In the autumn of 1914, the seventeen-year-old Princess Mary, the third child of King George V, started a public appeal to send every serving soldier and sailor a Christmas present.
“I want you now to help me to send a Christmas present from the whole of the nation to every sailor afloat and every soldier at the front. I am sure that we should all be happier to feel that we had helped to send our little token of love and sympathy on Christmas morning, something that would be useful and of permanent value, and the making of which may be the means of providing employment in trades adversely affected by the war. Could there be anything more likely to hearten them in their struggle than a present received straight from home on Christmas Day?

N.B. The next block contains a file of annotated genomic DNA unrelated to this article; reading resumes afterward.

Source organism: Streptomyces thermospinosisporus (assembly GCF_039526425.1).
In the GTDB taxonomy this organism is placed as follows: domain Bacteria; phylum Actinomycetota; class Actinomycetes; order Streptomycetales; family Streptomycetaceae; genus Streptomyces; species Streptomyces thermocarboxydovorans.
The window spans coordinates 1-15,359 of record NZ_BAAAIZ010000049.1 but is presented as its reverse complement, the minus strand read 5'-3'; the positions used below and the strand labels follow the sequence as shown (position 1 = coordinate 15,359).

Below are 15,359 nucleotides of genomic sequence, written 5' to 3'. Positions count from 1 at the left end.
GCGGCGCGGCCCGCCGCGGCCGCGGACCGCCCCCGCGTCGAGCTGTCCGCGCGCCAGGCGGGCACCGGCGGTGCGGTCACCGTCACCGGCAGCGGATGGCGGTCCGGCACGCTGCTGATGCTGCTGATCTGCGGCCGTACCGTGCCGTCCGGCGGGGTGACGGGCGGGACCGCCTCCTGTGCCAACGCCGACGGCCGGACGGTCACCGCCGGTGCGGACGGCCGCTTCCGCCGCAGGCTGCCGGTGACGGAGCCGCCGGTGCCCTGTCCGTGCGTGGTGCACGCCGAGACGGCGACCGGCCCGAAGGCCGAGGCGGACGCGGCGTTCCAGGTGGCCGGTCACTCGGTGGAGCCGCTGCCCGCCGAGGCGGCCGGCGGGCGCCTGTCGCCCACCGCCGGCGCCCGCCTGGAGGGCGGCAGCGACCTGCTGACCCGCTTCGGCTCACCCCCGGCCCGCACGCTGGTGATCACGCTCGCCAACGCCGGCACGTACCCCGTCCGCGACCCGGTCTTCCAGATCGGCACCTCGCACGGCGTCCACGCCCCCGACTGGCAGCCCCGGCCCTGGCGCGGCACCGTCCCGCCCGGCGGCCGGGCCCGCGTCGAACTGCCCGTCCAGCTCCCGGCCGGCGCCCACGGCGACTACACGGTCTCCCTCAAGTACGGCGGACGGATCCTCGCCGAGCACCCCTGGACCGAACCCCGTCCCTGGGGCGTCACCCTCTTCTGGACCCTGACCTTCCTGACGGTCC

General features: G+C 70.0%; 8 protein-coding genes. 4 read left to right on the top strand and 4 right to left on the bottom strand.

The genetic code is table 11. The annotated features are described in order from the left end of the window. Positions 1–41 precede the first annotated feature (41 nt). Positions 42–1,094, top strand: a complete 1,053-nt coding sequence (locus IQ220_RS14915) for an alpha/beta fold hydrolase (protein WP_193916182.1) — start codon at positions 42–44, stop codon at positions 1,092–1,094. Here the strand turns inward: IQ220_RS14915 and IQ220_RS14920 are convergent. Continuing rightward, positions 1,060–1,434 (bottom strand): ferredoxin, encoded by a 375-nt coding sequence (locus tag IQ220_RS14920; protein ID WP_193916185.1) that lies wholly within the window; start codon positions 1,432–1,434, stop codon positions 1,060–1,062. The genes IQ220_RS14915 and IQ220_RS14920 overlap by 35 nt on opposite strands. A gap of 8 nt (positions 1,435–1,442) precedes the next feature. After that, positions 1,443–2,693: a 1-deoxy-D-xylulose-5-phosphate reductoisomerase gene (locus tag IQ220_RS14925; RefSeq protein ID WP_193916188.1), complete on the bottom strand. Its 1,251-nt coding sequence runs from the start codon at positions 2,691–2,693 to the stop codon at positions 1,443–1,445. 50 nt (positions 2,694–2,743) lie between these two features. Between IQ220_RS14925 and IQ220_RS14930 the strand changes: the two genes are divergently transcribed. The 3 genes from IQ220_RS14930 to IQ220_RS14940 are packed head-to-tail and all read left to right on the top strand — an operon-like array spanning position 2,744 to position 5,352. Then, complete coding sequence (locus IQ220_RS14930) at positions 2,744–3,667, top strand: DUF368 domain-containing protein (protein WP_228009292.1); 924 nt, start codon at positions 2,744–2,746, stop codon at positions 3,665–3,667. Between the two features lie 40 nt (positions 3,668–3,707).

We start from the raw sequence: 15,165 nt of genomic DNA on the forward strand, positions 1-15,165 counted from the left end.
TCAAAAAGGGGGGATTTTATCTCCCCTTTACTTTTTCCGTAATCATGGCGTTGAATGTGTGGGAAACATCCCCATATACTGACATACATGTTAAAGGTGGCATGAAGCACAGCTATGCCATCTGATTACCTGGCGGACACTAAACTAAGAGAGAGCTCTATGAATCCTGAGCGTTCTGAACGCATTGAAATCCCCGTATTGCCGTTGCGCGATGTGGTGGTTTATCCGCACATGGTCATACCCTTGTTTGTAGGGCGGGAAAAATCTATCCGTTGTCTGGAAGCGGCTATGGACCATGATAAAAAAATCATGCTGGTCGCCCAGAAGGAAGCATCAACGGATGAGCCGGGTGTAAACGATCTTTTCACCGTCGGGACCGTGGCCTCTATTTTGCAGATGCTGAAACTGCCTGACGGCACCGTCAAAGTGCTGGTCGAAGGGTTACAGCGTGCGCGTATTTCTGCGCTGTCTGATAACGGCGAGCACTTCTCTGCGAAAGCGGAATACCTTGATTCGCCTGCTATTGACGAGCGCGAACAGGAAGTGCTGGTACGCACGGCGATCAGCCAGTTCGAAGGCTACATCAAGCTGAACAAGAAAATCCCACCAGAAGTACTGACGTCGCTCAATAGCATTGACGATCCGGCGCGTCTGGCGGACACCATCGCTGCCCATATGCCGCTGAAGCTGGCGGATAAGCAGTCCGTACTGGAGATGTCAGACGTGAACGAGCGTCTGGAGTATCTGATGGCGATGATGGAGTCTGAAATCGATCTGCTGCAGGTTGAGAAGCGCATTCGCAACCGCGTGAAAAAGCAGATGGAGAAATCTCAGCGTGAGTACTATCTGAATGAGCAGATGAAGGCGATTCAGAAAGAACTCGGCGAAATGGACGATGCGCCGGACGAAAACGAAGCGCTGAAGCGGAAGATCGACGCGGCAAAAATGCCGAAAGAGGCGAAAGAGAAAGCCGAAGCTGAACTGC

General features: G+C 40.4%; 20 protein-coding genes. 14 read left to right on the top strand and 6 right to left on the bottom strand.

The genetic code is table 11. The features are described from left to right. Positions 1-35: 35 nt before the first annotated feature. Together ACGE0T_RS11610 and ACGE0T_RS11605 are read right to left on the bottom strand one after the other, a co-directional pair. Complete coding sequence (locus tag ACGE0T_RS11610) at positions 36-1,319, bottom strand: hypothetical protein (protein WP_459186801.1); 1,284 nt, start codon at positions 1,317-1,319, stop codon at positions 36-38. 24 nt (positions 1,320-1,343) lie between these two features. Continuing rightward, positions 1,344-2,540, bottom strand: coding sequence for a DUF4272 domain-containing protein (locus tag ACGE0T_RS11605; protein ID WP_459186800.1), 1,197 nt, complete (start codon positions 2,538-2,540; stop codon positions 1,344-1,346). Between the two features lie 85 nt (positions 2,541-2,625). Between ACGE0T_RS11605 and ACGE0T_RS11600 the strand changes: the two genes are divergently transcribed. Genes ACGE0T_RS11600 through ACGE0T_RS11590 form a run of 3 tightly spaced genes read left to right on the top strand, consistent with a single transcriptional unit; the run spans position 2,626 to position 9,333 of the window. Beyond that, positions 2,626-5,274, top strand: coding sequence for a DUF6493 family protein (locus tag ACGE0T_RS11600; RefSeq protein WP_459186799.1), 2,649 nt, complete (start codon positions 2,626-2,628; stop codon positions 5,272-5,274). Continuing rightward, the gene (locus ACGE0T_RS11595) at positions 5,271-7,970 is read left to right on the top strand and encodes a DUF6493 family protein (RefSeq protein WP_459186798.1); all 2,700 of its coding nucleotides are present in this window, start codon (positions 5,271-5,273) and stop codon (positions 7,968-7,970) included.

“Please will you help me?”
The total eventually subscribed amounted to £162,591 12s 5d, most of this coming from thousands of small gifts sent by ordinary people from all parts of the United Kingdom. It was enough to send more than two million gifts.
The boxes contained a variety of items such as tobacco, chocolate and writing materials. This example has survived and was donated to the Worcester City museum collection.